Suffice to say it was popular, enough so to land Naoshi the chance at a new serialization. The long-form Nisekoi manga began serialization near the end of 2011, and runs currently in Weekly Shonen Jump. Nisekoi is a solidly successful manga, regularly selling 100,000 volumes on release weeks. To boot, an anime in the pipeline for Fall 2013. I think it’s safe to say he’s bounced back from the 2008 cancellation of Double Arts and learned how to make manga that combine quality with mass appeal.
It’s downright exciting to think about his future, knowing he’s at the level he’s at and is still well under the age of 30. Interesting tidbit: the career arc his most closely traces at the moment is one Naoki Urasawa, Japanese living national treasure.* Young stars like Naoshi are one of the reasons the future of manga will always shine bright.**
*After churning out a number of oneshots from age 21 to 26, Urasawa hit it big with Yawara, a romantic comedy that ran for a good seven years. 1 year after Yawara finished, Urasawa began work on Monster. This is going to be the least scientific thing I say in an already very unscientific article, but I feel the same love of their job as mangaka in the career arcs and early works of both.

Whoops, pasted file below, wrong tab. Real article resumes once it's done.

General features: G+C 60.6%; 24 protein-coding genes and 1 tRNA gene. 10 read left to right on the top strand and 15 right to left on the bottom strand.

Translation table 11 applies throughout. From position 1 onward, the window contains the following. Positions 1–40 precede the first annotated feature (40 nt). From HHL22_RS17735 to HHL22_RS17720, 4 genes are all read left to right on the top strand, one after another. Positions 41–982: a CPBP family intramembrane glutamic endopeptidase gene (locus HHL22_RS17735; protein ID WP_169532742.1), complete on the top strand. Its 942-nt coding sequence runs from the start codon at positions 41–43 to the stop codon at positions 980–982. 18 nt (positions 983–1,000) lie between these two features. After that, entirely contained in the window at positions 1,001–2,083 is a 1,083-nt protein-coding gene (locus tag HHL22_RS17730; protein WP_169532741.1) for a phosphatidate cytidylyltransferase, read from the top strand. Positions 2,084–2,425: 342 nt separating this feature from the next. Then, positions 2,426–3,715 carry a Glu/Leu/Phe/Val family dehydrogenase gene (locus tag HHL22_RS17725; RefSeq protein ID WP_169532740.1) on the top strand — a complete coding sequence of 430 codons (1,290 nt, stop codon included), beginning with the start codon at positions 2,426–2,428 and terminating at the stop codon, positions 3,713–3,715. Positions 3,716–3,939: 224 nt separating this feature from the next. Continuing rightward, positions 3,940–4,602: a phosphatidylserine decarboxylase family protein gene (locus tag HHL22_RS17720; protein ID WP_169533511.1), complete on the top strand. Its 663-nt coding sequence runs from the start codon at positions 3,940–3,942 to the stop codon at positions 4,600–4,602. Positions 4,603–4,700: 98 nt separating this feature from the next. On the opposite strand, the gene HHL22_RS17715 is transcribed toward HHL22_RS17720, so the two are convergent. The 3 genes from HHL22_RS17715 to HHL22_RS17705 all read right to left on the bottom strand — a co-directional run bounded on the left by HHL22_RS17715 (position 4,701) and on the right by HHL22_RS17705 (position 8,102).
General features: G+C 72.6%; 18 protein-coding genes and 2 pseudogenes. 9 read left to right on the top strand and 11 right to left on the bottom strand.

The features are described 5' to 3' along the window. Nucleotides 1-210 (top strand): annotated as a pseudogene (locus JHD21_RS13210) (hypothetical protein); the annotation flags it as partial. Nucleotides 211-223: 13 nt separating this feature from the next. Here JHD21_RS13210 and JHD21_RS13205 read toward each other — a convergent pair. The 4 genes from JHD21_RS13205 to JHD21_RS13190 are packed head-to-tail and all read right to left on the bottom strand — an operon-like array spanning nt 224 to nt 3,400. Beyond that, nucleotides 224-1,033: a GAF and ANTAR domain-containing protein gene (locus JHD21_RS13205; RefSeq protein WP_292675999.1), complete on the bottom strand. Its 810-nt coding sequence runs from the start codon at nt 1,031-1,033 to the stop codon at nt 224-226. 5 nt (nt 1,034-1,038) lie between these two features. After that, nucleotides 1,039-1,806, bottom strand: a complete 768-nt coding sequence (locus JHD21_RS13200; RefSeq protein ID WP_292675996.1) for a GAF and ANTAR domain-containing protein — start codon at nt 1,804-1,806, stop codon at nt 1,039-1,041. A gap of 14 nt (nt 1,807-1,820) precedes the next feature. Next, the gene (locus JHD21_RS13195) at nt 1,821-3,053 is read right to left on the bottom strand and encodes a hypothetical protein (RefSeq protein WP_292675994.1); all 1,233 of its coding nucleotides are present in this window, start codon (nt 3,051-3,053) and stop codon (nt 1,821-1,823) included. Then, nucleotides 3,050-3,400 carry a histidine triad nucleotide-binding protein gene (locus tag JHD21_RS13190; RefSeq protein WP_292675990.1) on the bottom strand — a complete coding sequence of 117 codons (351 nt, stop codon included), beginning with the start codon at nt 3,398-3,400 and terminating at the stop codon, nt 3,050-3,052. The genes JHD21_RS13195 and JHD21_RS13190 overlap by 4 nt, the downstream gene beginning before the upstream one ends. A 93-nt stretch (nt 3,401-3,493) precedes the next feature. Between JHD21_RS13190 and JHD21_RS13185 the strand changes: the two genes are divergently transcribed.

**Weekly Shonen Jump getting its hands on most of them is the reason why Shueisha is the Goliath of the manga industry.
Double Arts v3 Sales: http://www.animenewsnetwork.com/news/2008-12-12/japanese-comic-ranking-december-3-9
Koisome Momiji v3 Sales: http://www.animenewsnetwork.com/news/2013-01-09/japanese-comic-ranking-december-31-january-6